Diagnostic overshadowing can also lead clinicians to attribute a patient’s symptoms to their mental illness, as documented in this WHO account of a young British woman with schizophrenia whose brain tumour remained undiagnosed until after it had killed her.

We like to establish categories and we like to slot people into them. We do it with race, gender, sexuality and a host of other classifications to which we ascribe various supposedly shared qualities.

This can lead us to make unwarranted assumptions about individuals, such as “this person is fat, therefore they are lazy”.

It’s not hard to see how generalisations associated with people who have mental illnesses might affect the treatment they receive for unrelated conditions.

Assumptions that they perhaps take less care of their health, are likely to be less compliant with treatment or that they might be prone to imagining symptoms could all have a negative impact on the care people with a mental illness receive.

It may go against our natures to stop putting people into those convenient little boxes, but the bottom line is that no human being should ever be “reduced to a diagnosis”.

Jane McCredie is a Sydney-based science and medicine writer.

5 thoughts on “Jane McCredie: Risky assumptions

  1. Alex Wood says:

    As a largely retired urological doctor, who has interfaced greatlly with mental illness people, the discrimination mentioned  about physical diagnosis in mentally ill patients has been evident.  Alas, we are not all good doctors who put through our minds that possibly there could be a second (or more) problem co-incident in one patient.  This is even more evident in treating mentally ill patients, which seems to indicate prejudice or lazy intellectual process, that we all need to guard against. Such people as those mentally ill need our protection more than others at times, rather than being too superficially judged.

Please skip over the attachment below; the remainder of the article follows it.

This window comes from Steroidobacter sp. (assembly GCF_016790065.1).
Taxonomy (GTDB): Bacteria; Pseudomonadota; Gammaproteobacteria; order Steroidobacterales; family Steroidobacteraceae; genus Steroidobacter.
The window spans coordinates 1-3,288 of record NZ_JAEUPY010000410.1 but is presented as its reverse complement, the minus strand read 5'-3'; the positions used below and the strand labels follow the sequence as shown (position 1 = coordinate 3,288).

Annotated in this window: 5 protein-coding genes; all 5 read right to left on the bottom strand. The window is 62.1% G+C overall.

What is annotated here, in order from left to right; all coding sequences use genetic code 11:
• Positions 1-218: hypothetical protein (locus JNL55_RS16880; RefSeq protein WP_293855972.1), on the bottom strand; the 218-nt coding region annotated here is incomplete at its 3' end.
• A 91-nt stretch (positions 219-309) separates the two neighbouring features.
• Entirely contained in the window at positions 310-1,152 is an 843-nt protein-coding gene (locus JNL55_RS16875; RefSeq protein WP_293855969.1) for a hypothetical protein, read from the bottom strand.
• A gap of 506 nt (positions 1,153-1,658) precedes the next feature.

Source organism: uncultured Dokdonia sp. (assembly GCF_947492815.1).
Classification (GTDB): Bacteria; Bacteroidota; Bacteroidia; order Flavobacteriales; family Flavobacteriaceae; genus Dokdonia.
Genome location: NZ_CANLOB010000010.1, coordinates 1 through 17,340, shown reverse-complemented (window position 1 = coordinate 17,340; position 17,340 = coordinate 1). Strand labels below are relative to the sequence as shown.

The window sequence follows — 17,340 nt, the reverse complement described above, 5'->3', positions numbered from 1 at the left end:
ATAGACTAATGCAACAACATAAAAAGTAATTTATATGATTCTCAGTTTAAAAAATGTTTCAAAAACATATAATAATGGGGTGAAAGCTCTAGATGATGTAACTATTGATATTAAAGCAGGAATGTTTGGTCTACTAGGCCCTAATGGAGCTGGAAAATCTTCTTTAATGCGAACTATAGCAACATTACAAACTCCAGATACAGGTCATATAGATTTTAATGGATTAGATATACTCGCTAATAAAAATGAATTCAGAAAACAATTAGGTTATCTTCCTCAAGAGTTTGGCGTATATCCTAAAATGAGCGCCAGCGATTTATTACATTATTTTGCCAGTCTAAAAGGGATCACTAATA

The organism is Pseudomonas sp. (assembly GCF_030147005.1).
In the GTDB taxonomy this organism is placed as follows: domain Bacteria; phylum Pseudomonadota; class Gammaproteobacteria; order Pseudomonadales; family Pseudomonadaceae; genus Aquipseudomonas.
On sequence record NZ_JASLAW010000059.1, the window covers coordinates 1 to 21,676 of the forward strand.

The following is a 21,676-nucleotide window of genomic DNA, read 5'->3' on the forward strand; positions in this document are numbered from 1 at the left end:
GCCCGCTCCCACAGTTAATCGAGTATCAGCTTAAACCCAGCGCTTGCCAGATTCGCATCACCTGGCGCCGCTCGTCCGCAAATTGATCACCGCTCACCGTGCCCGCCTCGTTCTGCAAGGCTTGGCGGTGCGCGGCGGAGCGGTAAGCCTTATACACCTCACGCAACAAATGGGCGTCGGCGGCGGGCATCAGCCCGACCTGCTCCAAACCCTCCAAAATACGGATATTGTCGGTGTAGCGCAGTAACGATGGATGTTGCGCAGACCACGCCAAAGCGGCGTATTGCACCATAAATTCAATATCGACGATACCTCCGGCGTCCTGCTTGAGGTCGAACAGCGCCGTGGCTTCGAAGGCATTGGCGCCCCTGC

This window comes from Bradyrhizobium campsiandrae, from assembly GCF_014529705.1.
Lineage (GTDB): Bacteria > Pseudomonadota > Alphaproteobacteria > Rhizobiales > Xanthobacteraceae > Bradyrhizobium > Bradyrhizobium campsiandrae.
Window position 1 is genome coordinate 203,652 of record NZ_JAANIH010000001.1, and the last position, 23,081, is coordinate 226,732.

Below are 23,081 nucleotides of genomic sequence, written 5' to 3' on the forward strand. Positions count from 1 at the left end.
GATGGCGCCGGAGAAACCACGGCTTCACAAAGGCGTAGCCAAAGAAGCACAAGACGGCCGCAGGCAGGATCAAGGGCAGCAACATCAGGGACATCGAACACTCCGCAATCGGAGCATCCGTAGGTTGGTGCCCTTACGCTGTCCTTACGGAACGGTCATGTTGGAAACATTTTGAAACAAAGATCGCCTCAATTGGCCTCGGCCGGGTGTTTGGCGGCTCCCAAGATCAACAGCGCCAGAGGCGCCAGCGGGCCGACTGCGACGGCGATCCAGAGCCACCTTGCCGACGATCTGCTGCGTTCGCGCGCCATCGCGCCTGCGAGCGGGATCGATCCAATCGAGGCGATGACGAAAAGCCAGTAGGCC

2. Hasina says:

    To have some respect for a “Psychiatrist” some psychiatric diagonistic and treatment processes need careful analysis. Antipsychotic drug being prescribed by the professional too often without proper diagnosis. DSM for metal health have listed all sorts of disorders  based on simply statistics (?). Perhaps they would like to include breathing disorder to be listed in there!  A case like Stephen’s father is very common.

  3. University of Tasmania says:

    Psychiatry has long been criticized for its ethical abuses and their ability to ultimately cancel all other medical investigations, we all know how many psychiatric patients get a second opinion. There are too many cases including those of anti-NMDA encephalitis that are being misdiagnosed.